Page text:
Bryan Fuller dishes the cosmic space dust on the new Star Trek: Discovery series
Where it fits in the timeline, the Starfleet Ship design, new characters and streaming abilities with CBS
By Abbie Bernstein
Star Trek: Discovery, the newest iteration of Star Trek, will premiere its first episode next year on CBS, then move for the remainder of its thirteen-episode first season to CBS’ new streaming portal, CBS All Access.
Bryan Fuller, who co-developed Star Trek: Discovery with Alex Kurtzman and serves as show runner and one of the executive producers, got his start as a writer on Star Trek: Deep Space Nine and Star Trek Voyager. Since then, Fuller has created and co-created a multitude of series, including Wonderfalls, Dead Like Me, Pushing Daisies and Hannibal. He is also currently working with Michael Green on adapting Neil Gaiman’s novel American Gods as a limited series for Starz.
At a Q&A panel for Star Trek: Discovery at CBS’ portion of the summer 2016 Television Critics Association press tour, and then at a follow-up conversation with several reporters, Fuller says what he can about Star Trek: Discovery, with several caveats. The first is that Season 1 is still being written. No cast has been set yet; more announcements are expected to be made in October.
What’s the second?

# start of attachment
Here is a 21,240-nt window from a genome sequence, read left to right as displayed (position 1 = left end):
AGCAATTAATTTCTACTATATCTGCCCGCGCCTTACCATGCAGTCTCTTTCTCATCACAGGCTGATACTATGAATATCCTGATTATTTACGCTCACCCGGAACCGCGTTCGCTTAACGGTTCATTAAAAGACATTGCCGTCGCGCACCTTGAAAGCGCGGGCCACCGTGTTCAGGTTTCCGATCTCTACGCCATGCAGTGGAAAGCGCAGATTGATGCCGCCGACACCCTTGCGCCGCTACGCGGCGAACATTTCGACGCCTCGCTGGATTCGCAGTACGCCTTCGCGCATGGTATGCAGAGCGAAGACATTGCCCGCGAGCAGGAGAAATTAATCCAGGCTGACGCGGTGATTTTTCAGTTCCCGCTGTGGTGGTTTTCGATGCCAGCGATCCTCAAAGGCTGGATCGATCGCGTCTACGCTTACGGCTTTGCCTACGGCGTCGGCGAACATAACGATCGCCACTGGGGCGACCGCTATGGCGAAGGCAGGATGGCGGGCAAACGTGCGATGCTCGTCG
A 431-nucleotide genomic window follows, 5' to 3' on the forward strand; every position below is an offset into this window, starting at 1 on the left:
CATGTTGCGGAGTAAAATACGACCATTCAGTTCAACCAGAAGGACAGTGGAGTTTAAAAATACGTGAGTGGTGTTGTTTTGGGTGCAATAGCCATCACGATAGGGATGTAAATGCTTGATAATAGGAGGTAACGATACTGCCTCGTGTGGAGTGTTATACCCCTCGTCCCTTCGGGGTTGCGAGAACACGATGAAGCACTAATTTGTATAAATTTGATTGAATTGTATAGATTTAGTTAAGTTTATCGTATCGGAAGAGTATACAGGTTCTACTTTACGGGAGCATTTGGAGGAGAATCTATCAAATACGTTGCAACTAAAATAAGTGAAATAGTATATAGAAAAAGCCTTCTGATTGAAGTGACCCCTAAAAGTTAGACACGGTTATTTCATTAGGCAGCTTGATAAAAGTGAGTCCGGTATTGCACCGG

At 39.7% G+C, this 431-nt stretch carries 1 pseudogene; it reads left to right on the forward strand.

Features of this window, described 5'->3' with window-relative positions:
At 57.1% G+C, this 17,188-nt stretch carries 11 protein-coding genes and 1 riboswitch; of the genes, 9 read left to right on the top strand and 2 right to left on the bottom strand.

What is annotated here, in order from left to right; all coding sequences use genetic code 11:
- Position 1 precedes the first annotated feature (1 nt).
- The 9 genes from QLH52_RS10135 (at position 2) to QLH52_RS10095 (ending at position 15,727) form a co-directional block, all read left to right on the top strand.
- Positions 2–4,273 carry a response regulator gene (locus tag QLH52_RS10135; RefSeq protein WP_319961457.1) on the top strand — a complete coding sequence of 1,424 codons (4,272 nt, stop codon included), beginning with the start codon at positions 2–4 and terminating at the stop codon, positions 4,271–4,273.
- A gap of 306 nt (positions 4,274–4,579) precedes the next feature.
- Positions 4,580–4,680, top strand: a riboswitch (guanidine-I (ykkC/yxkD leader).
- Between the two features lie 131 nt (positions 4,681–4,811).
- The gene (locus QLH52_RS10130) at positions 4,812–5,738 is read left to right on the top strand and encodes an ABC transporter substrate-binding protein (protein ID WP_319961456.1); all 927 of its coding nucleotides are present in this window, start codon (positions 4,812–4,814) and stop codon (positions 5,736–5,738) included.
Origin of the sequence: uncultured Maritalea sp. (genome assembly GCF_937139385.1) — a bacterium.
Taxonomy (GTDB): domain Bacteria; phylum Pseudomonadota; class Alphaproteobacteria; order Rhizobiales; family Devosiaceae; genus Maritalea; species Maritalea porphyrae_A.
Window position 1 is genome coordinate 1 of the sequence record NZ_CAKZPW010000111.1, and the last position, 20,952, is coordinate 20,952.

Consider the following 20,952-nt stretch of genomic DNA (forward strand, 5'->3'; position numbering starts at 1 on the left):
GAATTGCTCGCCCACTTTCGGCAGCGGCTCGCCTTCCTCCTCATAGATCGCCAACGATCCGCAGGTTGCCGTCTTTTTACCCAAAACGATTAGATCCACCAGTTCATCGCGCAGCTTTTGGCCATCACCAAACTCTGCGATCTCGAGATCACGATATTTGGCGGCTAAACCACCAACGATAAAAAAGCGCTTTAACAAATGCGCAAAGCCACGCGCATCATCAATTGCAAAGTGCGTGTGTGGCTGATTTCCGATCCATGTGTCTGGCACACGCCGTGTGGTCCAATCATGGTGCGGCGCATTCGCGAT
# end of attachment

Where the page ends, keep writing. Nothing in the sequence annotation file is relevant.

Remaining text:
“I’ve never been a part of something in this position [on something] as big as Star Trek,” Fuller relates. “Normally, if you ask me a question, I’ll tell you the answer with very little censorship. But I have an anvil hanging over my head about what I can say and when. And that’s really about just keeping it fresh.”
Right now, here’s what Fuller can tell us. First of all, he reveals when and in what timeline the Star Trek: Discovery takes place. Because of the reset in the new Star Trek films, there are now at least two Star Trek universes.
“The correct designations according to the Internet now,” Fuller explains, “are the Kelvin Universe, which is the J.J. Abrams [movie] universe, and the Prime Universe. We are going to be set in the Prime Universe, and we’re about ten years before Kirk’s five-year mission. So that gives us an opportunity to bridge the gap between [Star Trek:] Enterprise and the original series, and also to really help us redefine the visual style of Star Trek. As some of you who may be more familiar with my work, the aesthetic of a show is very, very important. So to take Star Trek and to be able to look at some of the designs and modernize not only the way we’re telling stories, but the way you’re seeing aliens in this environment, is something that I’d been dying to do since I worked on Star Trek the first time.”
Bryan Fuller was a writer and producer on Star Trek: Voyager (1997)
Will the incident be something that Star Trek fans will immediately recognize?
“Yes. They should be very happy. I am. It’s something I want to see.”
Star Trek: Discovery will update the franchise’s look with contemporary visual technology, Fuller offers.
“Since we are doing this series in 2016, and all of the other series have been produced in a timeline that isn’t as sophisticated as we are now with what we can do production-wise. We’re going to be re-establishing an entire look for the series, not only for the series, but for what we want to accomplish with Stark Trek beyond the series. So we have to start early on with a touch point where people can understand and have access into it, show them how we’re reimagining Star Trek, and then hold their hands as we pull them into, hopefully, a lot of different iterations of different timelines beyond what we have seen.”